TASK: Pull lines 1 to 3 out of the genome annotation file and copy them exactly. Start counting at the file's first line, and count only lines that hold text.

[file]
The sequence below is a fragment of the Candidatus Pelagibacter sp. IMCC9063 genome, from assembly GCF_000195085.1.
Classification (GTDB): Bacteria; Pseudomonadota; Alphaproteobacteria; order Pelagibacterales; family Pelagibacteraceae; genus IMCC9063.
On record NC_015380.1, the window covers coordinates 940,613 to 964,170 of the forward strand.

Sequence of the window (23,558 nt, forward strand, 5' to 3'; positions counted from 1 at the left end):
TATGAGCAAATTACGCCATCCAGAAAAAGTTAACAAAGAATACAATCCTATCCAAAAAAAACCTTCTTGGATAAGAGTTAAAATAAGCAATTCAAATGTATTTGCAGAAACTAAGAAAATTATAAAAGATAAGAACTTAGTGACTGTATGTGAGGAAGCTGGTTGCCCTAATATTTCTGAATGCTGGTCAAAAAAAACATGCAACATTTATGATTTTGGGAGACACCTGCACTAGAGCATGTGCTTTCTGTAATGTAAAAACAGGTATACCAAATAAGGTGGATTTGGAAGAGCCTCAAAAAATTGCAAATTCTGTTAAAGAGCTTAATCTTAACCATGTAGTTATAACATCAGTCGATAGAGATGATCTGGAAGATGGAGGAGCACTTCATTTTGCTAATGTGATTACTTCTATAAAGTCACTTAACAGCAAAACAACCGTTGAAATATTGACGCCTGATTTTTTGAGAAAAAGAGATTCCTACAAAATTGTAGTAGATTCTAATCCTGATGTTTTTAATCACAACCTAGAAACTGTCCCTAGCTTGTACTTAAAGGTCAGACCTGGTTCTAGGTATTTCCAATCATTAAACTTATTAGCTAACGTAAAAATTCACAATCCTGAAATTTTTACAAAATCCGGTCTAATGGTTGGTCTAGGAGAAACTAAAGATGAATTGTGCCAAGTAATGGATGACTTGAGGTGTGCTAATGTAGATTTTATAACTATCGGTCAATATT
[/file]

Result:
The sequence below is a fragment of the Candidatus Pelagibacter sp. IMCC9063 genome, from assembly GCF_000195085.1.
Classification (GTDB): Bacteria; Pseudomonadota; Alphaproteobacteria; order Pelagibacterales; family Pelagibacteraceae; genus IMCC9063.
On record NC_015380.1, the window covers coordinates 940,613 to 964,170 of the forward strand.